Magang is of the view that diamonds failed to create significant jobs and said Debswana which employs about 4500 people, a mere drop in an ocean for a company with over P7 billion of revenues. He further compared Botswana’s diamond industry to Zambia’s copper industry, which he said created employment for up to 35 000 people and has annual revenue of US$2billion.

The proprietor conceded with the IMF 1999 report that Botswana’s growth manifested largely in capital accumulation and not employment creation. “Certainly Botswana has not benefited from De Beers’ manipulative and monopolistic stranglehold on the world diamond market, but this profit fundamentally went to government not to an ordinary Motswana as such in direct sense, he argued.


According to Magang, De Beers is responsible for Botswana’s lack of economic prosperity as it has deliberately kept the government in the dark about diamonds and what it can do for its economy in terms of job creation through beneficiation. He went on to accuse De Beers of trying to convince the government of Botswana over the years that diamond beneficiation would not work in Botswana.

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Gov’t shy to shame failing ministers

22nd February 2021
Morwaeng

Minister of Presidential Affairs, Governance and Public Administration, Kabo Morwaeng together with Permanent Secretary to the President (PSP) Elias Magosi, this week refused to name and shame the worst performing Ministries and to disclose the best performing Ministries since beginning of 12th parliament including the main reasons for underperformance.

Of late there have been a litany of complaints from both ends of the aisle with cabinet members accused of providing parliament with unsatisfactory responses to the questions posed. In fact for some Botswana Democratic Party (BDP) backbenchers a meeting with the ministers and party leadership is overdue to address their complaints. Jwaneng-Mabutsane MP, Mephato Reatile is also not happy with ministers’ performance.

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Bokamoso, Gov’t in P10M womb removal suit

22nd February 2021
Bokamoso

Bokamoso Private Hospital is battling a P10 million legal suit for a botched fibroids operation which resulted in a woman losing an entire womb and her prospects of bearing children left at zero.

The same suit has also befallen the Attorney General of Botswana who is representing the Ministry of Health and Wellness for their contributory negligence of having the unlawful removal of a patient, Goitsemang Magetse’s womb.

According to the court papers, Magetse says that sometimes in November 2019, she was diagnosed with fibroids at Marina Hospital where upon she was referred to Bokamoso Private Hospital to schedule an appointment for an operation to remove the fibroids, which she did.

Magetse continues that at the instance of one Dr Li Wang, the surgeon who performed the operation, and unknown to her, an operation to remove her whole womb was conducted instead.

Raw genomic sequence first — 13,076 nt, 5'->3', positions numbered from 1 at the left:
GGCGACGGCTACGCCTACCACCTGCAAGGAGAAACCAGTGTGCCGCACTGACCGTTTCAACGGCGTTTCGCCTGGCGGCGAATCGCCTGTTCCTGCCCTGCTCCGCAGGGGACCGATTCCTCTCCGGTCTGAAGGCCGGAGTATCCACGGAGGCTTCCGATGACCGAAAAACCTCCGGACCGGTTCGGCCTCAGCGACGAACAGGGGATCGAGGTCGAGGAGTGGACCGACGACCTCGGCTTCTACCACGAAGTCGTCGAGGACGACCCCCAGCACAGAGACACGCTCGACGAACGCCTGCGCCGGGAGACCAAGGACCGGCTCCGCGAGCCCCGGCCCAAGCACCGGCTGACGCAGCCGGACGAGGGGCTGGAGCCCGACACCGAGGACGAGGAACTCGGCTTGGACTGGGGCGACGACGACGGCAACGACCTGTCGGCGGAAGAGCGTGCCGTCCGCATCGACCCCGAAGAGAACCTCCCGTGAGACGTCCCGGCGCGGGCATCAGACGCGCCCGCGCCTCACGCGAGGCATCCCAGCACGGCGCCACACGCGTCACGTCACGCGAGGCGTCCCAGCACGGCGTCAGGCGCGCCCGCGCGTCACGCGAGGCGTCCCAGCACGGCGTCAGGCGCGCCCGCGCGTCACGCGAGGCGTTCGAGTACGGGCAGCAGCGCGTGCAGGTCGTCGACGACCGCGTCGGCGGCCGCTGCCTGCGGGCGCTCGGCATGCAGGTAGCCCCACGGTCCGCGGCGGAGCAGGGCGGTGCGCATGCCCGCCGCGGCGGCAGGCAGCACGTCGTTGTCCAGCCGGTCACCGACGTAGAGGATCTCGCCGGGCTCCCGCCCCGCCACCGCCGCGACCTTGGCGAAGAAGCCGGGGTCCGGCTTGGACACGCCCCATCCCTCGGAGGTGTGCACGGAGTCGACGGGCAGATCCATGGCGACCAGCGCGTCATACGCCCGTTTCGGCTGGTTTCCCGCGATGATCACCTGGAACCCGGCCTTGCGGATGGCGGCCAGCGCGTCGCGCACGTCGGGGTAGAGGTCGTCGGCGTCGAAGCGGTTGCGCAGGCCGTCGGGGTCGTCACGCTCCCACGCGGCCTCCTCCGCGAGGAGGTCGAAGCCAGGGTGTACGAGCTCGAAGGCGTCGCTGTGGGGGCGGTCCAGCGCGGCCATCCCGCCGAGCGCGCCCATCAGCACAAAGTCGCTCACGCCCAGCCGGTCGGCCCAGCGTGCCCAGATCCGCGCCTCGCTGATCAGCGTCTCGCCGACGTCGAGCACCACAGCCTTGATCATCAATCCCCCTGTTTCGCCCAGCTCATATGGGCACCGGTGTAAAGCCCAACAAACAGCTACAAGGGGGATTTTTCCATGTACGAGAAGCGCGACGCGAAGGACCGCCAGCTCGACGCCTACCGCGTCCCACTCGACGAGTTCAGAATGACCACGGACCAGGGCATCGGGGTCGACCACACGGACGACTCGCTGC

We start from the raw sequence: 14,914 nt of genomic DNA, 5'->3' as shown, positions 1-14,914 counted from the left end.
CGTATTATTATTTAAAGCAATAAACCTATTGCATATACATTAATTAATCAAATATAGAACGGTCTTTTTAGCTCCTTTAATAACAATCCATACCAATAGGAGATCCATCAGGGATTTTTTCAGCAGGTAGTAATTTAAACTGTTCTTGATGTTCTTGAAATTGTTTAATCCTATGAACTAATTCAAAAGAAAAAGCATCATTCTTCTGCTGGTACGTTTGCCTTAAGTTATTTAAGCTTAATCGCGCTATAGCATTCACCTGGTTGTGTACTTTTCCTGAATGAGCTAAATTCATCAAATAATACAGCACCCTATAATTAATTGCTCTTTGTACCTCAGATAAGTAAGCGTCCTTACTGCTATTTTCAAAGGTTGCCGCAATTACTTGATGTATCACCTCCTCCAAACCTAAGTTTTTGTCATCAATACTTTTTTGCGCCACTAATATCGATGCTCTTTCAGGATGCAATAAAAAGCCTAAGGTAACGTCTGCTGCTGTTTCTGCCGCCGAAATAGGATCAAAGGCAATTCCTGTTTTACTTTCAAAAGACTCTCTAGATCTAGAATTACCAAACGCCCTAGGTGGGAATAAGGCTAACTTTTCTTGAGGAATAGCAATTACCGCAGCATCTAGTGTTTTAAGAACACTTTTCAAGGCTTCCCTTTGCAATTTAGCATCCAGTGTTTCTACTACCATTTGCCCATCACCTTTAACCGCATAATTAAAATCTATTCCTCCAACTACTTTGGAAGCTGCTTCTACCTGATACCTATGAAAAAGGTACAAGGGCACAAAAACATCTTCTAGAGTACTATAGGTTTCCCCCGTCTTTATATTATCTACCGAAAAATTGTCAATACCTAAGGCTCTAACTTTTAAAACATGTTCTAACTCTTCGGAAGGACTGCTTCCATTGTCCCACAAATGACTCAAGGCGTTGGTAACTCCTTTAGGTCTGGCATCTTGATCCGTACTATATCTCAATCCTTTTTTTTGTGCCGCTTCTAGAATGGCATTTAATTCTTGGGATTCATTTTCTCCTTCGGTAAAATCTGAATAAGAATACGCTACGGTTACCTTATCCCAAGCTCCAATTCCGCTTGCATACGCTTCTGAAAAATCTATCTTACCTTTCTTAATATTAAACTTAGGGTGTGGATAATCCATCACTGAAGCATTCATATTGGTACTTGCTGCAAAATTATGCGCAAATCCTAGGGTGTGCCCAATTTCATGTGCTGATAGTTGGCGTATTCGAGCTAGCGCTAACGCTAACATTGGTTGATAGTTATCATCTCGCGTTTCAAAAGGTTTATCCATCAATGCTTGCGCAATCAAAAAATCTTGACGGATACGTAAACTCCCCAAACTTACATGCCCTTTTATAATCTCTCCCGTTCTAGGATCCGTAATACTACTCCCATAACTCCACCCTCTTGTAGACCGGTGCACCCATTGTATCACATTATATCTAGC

According to Magetse, it was only through a Marina Hospital regular check-up that she got to learn that her whole womb has been removed.

“At the while she was under the belief that only her fibroids have been removed. By doing so, the hospital has subjected itself to some serious delictual liability in that it performed a serious and life changing operation on patient who was under the belief that she was doing a completely different operation altogether. It thus came as a shock when our client learnt that her womb had been removed, without her consent,” said Magetse’s legal representatives, Kanjabanga and Associates in their summons.

The letter further says, “this is an infringement of our client‘s rights and this infringement has dire consequences on her to the extent that she can never bear children again”. ‘It is our instruction therefore, to claim as we hereby do, damages in the sum of BWP 10,000,000 (ten million Pula) for unlawful removal of client’s womb,” reads Kanjabanga Attorneys’ papers. The defendants are yet to respond to the plaintiff’s papers.

What are fibroids?

Fibroids are tumors made of smooth muscle cells and fibrous connective tissue. They develop in the uterus. It is estimated that 70 to 80 percent of women will develop fibroids in their lifetime — however, not everyone will develop symptoms or require treatment.

The most important characteristic of fibroids is that they’re almost always benign, or noncancerous. That said, some fibroids begin as cancer — but benign fibroids can’t become cancer. Cancerous fibroids are very rare. Because of this fact, it’s reasonable for women without symptoms to opt for observation rather than treatment.

Studies show that fibroids grow at different rates, even when a woman has more than one. They can range from the size of a pea to (occasionally) the size of a watermelon. Even if fibroids grow that large, we offer timely and effective treatment to provide relief.

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Masisi warned against a sinking Botswana

22nd February 2021
Ndaba GAolatlhe

The Alliance for Progressives (AP) President Ndaba Gaolathe has said that despite major accolades that Botswana continues to receive internationally with regard to the state of economy, the prospects for the future are imperilled.

Delivering his party Annual Policy Statement on Thursday, Gaolathe indicated that Botswana is in a state of do or die, and that the country’s economy is on a sick bed. With a major concern for poverty, Gaolathe pointed out that almost half of Botswana’s people are ravaged by or are about to sink into poverty.  “Our young people have lost the fire to dream about what they could become,” he said.